My friend Jean, an eminence in the American food world, died last week at her home in Chapel Hill at the age of 93. Born into an academic Yankee family and raised in Raleigh, she loved Southern food from her first bite of what became her all-time favorite dessert: brown sugar pie, as served in the basement cafeteria at the Fred Olds Elementary School. She was all of five years old, but this little girl taking note of the recipe was the first step of what became an amazing career that spanned more than six decades of remarkable food and travel writing.
Both Jean’s parents were scientists, and in college she sought out a solid grounding in food chemistry and nutrition at Cornell. There she gained a profound understanding of food from the inside out, all about bacteria and details of meat cuts and the chemistry of how it all goes together. She seemed to have a lifelong photographic memory for these details, and could explain easily to puzzled cooks why their food wasn’t coming out right and exactly how to fix it—even on the radio. She put this knowledge right to work when she returned to the still segregated Old North State after graduation and took a job with the Extension Service teaching farm women and girls in the far reaches of rural North Carolina about nutrition and food safety as well as economical recipes. But she was also curious about what these women were cooking, and where they’d picked up those recipes, which she recognized as important research to document.
Most of all she wanted to write, not teach, and she soon snagged a job as a cub reporter for the Raleigh Times. One day she was assigned to attend an event at the Carolina Inn in Chapel Hill where Eleanor Roosevelt would be speaking. Jean’s job was to get her attention long enough to elicit a comment or two and get a photo. The place was mobbed, but Jean connected with the First Lady who immediately suggested they escape to a quiet little room off the lobby and have a chat, which ended up going on for 20 minutes. She also snapped a particularly flattering photo that Mrs. Roosevelt wrote in her thankyou letter might well become the official portrait. Jean’s story landed above the fold on the front page and her journalism career was born. That aspiration soon led her to Columbia Journalism School, the only J-School among the Ivies. On receiving her master’s degree she earned the first of many many awards, which she would tell you with a perfectly straight face was “my Pulitzer.” Not the one you’re thinking of, but a year-long Pulitzer Traveling Scholarship, a budget given to one graduate of the program each year to the country of his or her choice. Jean went straight to Paris. Columbia made some important connections for her in France and it was a glorious, eye-opening year.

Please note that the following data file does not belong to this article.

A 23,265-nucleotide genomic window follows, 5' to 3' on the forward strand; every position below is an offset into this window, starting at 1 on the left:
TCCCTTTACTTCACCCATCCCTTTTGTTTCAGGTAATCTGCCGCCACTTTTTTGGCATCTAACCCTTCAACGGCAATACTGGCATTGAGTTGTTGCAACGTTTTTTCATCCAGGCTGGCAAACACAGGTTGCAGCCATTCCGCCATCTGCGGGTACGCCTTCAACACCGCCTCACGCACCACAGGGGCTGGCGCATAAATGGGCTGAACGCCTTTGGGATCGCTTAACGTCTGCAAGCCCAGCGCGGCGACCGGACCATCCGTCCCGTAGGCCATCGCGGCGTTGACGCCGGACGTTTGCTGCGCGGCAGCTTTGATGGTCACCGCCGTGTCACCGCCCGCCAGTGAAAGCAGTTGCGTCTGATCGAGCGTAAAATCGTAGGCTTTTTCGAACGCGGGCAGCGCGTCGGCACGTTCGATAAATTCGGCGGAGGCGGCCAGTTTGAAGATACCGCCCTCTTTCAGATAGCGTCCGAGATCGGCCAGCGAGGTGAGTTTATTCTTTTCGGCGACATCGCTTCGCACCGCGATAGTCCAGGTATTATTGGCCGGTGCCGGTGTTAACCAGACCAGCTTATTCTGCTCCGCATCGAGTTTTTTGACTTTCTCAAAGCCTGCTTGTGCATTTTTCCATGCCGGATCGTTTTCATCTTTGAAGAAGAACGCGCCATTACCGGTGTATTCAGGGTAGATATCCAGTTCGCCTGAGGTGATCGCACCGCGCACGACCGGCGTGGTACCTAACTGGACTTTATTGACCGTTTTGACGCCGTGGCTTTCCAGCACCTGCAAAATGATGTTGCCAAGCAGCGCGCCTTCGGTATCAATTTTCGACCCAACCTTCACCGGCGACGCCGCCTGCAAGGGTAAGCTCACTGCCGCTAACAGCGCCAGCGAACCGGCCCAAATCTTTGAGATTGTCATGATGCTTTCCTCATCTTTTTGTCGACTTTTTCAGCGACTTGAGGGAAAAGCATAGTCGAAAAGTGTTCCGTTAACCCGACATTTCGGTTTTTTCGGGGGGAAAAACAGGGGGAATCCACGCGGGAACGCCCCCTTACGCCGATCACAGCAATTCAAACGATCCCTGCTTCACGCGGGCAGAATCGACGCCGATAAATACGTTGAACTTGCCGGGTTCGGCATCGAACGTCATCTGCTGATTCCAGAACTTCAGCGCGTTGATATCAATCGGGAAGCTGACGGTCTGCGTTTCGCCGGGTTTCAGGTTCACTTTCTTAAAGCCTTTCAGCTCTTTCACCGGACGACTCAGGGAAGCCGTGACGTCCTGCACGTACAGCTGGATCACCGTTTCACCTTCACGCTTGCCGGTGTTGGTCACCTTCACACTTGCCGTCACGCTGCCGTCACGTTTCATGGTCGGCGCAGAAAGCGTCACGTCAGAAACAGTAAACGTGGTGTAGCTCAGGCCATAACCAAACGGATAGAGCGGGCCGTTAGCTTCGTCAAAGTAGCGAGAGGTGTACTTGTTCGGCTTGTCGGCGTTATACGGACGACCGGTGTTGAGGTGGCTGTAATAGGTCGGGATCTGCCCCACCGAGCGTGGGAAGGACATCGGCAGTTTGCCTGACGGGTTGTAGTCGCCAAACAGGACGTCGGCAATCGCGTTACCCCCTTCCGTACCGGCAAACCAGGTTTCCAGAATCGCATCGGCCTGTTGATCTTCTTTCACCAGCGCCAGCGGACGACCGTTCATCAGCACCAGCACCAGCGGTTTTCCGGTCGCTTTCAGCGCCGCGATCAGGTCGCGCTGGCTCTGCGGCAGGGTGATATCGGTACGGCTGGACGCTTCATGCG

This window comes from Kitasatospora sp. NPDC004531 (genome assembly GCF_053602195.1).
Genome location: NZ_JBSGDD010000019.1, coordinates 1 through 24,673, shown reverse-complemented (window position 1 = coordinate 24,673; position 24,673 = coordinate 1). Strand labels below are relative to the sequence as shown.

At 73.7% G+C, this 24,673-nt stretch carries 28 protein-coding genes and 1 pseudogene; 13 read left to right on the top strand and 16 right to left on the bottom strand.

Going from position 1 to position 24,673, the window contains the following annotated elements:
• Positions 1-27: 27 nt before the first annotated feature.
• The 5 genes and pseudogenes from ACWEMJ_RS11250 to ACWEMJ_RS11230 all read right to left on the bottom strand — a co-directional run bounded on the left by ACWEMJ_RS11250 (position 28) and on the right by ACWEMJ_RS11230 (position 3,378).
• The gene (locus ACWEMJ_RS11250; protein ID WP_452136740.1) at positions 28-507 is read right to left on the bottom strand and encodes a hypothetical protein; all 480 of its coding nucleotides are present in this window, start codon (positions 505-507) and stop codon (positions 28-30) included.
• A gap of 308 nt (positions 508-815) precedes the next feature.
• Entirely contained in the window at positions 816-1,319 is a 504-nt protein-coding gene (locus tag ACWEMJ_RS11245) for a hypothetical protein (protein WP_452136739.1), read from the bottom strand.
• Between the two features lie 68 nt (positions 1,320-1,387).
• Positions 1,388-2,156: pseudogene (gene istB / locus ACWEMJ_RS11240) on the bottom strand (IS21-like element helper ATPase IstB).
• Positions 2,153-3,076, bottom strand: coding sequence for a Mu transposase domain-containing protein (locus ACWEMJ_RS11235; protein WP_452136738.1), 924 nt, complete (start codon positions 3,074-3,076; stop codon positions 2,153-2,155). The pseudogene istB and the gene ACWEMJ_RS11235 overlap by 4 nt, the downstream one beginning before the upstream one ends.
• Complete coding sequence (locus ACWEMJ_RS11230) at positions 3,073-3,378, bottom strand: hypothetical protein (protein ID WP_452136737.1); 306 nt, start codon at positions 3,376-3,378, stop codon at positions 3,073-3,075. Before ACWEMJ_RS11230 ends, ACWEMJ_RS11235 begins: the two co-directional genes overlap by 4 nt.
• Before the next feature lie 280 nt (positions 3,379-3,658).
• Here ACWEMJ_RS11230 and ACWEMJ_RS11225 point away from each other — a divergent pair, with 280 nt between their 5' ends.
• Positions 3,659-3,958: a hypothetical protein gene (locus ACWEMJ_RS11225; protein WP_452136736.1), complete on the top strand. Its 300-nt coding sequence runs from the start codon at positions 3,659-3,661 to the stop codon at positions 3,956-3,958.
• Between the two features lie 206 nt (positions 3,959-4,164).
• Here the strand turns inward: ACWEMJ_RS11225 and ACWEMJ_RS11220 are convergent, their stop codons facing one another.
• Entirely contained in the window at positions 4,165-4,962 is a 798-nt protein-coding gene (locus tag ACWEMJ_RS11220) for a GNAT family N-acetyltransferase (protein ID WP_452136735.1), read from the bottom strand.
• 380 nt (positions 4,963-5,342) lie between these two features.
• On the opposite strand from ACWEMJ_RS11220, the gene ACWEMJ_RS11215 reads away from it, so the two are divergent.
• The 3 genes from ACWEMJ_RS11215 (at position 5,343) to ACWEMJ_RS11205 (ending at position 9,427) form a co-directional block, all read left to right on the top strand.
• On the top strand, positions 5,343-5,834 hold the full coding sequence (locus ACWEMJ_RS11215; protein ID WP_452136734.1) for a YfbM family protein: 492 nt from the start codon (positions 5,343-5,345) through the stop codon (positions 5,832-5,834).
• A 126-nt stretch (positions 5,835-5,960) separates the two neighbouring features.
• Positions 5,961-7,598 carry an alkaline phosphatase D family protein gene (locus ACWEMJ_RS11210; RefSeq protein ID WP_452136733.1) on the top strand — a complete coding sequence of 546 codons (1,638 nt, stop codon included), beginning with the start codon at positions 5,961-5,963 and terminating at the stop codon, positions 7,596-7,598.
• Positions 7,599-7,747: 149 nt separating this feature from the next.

Her New York career began in earnest at the Ladies’ Home Journal, a magazine of much more importance culturally in the fifties than one might imagine today. The Journal published all the important fiction writers of the day and had a steady stream of international celebrities coming through their doors. Jean was in the test kitchen, where her duties frequently included preparing great meals for – and serving - some of these bold-face names, from Isak Dinesen and Kurt Vonnegut to the Duke and Duchess of Windsor. She was always a great storyteller who loved both hearing and telling tales out of school, and she had an apparently endless hoard of them from this golden era of the women’s magazine business. Jean said it was “The Devil Wears Prada” times 10, with no expense spared (except for staff salaries).
After Ladies’ Home Journal Jean had a long free-lance career writing for all the major food and travel magazines and several newspapers, but it was in cookbooks, more than two dozen of them, that she made her name and entered the rarified ranks of the James Beard Cookbook Hall of Fame.